Wednesday, August 24, 2011

Marrow Green with Vermicelli (大姨妈嫁女)

Here is one dish that all Cantonese families will be familiar with - 大姨妈嫁女 (briefly translated as:  maternal eldest aunt's daughter is getting married).  "Huh... you mean yee ma actually cooked this dish when her daughter got married???".... I asked my mum when she first told me the name of this dish.  The truth is everyone calls it this way for many generations.  So now, I also tell my little gal this is "大姨妈嫁女" (hee.... she looks at me with a "huh" expression ...)

One possible explanation (I read from the internet) is this dish is such a common household dish that everyone is familiar with and knows how to prepare it with ease.  The ease of preparing this dish is associated with the way the eldest aunt marries off her daughter.  As the aunt has many daughters, she became very familiar with the details and rituals in marriage.  So, when you cook this dish, it is as easy & familiar as the aunt who marries off her daughter.  If you know of any other versions of how the name of this dish came about, please do share it with us over here cos I would really love to know it.

Indeed, this simple household dish is really easy to prepare, but you need some practice to make it taste good.   Basic ingredients:  dried prawns, marrow green and vermicelli (I added Chinese mushrooms, carrots and sweet bean sticks).  Basic steps:  Heat oil, add garlic, chopped dried prawns.  Add marrow green & stir-fry, add water, simmer.  Lastly, add in vermicelli, cook till soft and gravy thickens.   The sweetness of the dried prawns and the marrow green is fully soaked up by the vermicelli and goes very well with rice.

1/2 marrow green (节瓜), cut into thin strips (amount of marrow green used is about 2 to 3 times of carrot)
1 carrot, cut into thin strips
2 Chinese mushrooms, soaked & cut into thin strips
2 pieces sweet bean sticks (甜竹), soaked & cut into thin strips
1 small bunch of vermicelli (粉丝), soaked, drain off water
Small handful dried prawns (about 2 - 3 tbsp), soaked for few minutes, chopped
2 cloves garlic, chopped
1 small piece of ginger, smashed
A little oyster sauce (to taste)

1) Heat a little oil in wok to moderately hot.  Add in ginger, garlic and dried prawns.  When you can smell the aroma from the garlic/dried prawns, add in the marrow green and carrot (add a pinch of salt).  Stir fry to combine the ingredients in the wok.  Cover for about a minute.  Add sufficient water (cover about 7 parts of contents in wok), cover and let it simmer at low heat for about 15 minutes.  In between, give it a few stir and add oyster sauce to taste.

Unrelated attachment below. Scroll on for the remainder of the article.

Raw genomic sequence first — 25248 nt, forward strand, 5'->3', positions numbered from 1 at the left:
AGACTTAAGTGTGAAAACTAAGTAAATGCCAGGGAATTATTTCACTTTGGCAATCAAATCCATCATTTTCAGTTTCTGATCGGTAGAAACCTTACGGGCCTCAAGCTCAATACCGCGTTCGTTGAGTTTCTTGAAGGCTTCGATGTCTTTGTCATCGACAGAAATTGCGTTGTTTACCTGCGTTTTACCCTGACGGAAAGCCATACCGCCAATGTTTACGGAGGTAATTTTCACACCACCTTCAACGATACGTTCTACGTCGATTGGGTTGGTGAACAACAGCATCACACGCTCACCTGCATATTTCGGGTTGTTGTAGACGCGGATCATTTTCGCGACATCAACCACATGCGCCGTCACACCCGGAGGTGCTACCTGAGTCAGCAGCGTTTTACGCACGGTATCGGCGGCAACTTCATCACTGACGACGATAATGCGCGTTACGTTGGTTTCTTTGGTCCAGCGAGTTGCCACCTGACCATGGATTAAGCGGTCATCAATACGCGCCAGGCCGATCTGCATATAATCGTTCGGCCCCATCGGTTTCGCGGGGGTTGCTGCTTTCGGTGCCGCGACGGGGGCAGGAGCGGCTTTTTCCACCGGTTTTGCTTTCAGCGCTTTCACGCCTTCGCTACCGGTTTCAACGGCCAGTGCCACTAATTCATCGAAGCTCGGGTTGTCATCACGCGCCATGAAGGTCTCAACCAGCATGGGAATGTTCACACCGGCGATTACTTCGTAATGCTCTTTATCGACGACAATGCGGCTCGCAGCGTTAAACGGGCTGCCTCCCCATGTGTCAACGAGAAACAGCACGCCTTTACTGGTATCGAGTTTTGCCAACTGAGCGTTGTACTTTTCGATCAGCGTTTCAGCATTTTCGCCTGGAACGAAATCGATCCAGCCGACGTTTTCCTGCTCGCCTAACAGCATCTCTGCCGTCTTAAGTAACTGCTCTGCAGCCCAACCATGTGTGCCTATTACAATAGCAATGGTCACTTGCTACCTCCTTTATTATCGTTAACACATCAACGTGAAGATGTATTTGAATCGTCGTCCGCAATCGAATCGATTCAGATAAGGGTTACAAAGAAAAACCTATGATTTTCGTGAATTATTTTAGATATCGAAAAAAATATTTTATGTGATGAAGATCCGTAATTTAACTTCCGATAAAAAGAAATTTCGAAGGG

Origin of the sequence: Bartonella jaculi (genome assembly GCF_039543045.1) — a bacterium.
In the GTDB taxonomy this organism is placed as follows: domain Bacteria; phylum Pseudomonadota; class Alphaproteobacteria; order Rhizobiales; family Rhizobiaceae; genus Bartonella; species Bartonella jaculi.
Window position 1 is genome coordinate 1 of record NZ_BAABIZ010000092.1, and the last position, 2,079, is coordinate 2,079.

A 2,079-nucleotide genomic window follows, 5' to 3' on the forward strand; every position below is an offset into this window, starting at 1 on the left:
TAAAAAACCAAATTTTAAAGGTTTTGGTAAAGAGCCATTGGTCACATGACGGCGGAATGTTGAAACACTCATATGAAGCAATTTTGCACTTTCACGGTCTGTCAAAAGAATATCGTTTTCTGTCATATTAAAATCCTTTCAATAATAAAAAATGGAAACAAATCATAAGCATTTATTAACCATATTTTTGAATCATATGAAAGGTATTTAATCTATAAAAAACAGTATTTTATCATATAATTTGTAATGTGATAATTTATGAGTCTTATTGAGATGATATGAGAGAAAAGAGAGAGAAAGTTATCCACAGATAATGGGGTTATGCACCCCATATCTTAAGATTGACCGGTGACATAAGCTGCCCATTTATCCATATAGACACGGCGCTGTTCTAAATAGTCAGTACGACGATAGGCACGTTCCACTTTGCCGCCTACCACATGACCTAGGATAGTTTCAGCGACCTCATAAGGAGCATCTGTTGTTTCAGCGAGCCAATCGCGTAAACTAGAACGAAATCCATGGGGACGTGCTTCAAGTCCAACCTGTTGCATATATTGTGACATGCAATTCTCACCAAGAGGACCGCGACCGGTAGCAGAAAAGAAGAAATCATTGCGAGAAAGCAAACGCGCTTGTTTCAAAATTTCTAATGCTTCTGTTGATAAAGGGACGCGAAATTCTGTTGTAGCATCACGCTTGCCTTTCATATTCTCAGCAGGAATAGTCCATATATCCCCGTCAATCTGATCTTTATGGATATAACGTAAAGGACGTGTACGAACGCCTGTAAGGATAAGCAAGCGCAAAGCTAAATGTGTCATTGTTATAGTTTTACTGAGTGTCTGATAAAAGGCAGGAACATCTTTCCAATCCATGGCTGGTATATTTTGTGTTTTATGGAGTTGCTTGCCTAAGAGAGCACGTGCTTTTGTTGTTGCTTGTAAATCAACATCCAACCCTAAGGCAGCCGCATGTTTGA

2) Add in the sweet bean sticks and vermicelli.  Let it simmer again till vermicelli turns soft and absorbs most of the gravy.  There is no need to thicken the gravy with cornstarch.  The gravy should be just sufficient, not too little (it will taste dry) or too much (it will not be as flavourful).  

I will be sharing this dish with Edith of Precious Moments at Heritage Food Trail.


  1. Fantastic dish and what a cute name;))

  2. I was thinking about this dish too! Hahaha.
    Others will laugh when I say this dish's name when I go and tapau rice at the mixed rice stall.
    I like mine with lots of glass noodles.

    Now, I'm thinking... should I add one more dish to the event.

  3. Dzoli: yup, really cute name!

    Wendy: I'm thinking of a soup for this event, come on... we Cantonese love soups!

  4. A cute name for this dish and I love the story behind it.

  5. The problem is.... Which soup is distinctively Cantonese leh?
    Our cuisine here is so jumbled up, that some readers might dispute saying that she's not a Canto but yet this soup exist in her family dishes. We might know, but some may not believe.

  6. Common soups like lotus, winter melon, old melon, water cress etc etc. Anyway, this is merely a platform for sharing different cuisines... even if some dishes do span across different dialects, I guess it does not really matters.


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